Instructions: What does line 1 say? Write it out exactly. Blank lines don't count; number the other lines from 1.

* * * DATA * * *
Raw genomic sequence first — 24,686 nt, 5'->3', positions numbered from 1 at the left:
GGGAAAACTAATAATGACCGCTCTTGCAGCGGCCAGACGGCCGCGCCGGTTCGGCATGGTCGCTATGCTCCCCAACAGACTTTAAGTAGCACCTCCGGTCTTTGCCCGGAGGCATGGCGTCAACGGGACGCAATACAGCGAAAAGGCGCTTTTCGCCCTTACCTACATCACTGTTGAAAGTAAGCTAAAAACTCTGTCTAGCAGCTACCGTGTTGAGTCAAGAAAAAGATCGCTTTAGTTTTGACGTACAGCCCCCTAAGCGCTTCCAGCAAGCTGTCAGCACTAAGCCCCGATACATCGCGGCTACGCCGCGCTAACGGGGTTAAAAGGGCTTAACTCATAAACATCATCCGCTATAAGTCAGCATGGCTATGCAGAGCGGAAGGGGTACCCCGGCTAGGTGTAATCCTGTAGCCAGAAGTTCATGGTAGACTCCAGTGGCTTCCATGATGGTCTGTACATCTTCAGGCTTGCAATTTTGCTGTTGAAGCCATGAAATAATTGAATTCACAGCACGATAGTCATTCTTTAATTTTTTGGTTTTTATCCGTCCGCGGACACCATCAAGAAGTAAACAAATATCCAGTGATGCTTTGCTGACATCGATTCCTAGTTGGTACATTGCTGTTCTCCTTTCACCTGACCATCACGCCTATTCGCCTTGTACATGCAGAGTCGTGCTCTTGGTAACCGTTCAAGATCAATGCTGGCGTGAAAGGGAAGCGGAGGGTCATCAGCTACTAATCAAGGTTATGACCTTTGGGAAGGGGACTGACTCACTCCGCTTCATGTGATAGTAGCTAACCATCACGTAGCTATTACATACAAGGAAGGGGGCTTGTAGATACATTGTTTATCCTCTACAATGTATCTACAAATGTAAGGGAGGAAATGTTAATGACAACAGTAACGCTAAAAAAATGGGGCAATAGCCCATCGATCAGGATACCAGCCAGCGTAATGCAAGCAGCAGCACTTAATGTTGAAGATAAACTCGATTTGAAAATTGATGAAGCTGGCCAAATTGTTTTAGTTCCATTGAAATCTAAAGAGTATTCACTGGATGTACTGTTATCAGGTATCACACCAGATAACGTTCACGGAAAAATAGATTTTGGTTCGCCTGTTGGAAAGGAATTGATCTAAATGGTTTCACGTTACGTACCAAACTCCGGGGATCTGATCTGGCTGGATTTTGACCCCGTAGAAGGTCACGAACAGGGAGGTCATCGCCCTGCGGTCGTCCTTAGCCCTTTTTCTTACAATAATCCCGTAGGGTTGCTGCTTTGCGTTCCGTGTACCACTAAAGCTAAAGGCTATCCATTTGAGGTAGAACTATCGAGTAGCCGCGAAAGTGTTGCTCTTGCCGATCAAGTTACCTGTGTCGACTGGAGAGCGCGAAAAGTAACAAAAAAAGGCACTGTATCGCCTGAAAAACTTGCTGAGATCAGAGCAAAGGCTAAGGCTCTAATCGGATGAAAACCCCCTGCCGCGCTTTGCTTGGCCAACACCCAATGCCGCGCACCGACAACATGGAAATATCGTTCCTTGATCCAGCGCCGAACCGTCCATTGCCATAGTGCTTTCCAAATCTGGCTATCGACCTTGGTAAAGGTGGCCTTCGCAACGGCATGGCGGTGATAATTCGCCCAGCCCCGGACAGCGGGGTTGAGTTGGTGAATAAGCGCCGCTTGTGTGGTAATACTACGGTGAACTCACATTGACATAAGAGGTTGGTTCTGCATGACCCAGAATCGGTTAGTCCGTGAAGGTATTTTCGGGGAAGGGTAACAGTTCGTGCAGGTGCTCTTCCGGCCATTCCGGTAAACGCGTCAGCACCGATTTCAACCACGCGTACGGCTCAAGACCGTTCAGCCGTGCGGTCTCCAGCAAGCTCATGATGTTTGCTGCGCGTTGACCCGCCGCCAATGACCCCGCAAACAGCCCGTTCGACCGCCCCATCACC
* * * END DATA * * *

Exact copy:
Raw genomic sequence first — 24,686 nt, 5'->3', positions numbered from 1 at the left: